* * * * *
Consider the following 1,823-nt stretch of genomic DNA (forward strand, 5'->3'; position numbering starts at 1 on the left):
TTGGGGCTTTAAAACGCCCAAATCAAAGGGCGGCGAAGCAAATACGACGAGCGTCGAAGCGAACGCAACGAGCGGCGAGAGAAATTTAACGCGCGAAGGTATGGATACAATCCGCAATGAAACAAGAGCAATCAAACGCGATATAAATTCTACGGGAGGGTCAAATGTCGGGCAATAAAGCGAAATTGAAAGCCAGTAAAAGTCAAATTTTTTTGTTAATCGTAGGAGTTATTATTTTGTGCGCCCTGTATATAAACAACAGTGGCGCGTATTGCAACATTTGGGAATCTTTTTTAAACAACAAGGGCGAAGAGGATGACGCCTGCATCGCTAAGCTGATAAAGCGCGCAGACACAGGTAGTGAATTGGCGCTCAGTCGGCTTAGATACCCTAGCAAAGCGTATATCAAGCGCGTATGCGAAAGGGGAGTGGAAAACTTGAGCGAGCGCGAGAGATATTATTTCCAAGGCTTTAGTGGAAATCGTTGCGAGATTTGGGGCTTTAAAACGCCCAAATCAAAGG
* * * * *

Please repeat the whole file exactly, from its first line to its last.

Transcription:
Consider the following 1,823-nt stretch of genomic DNA (forward strand, 5'->3'; position numbering starts at 1 on the left):
TTGGGGCTTTAAAACGCCCAAATCAAAGGGCGGCGAAGCAAATACGACGAGCGTCGAAGCGAACGCAACGAGCGGCGAGAGAAATTTAACGCGCGAAGGTATGGATACAATCCGCAATGAAACAAGAGCAATCAAACGCGATATAAATTCTACGGGAGGGTCAAATGTCGGGCAATAAAGCGAAATTGAAAGCCAGTAAAAGTCAAATTTTTTTGTTAATCGTAGGAGTTATTATTTTGTGCGCCCTGTATATAAACAACAGTGGCGCGTATTGCAACATTTGGGAATCTTTTTTAAACAACAAGGGCGAAGAGGATGACGCCTGCATCGCTAAGCTGATAAAGCGCGCAGACACAGGTAGTGAATTGGCGCTCAGTCGGCTTAGATACCCTAGCAAAGCGTATATCAAGCGCGTATGCGAAAGGGGAGTGGAAAACTTGAGCGAGCGCGAGAGATATTATTTCCAAGGCTTTAGTGGAAATCGTTGCGAGATTTGGGGCTTTAAAACGCCCAAATCAAAGG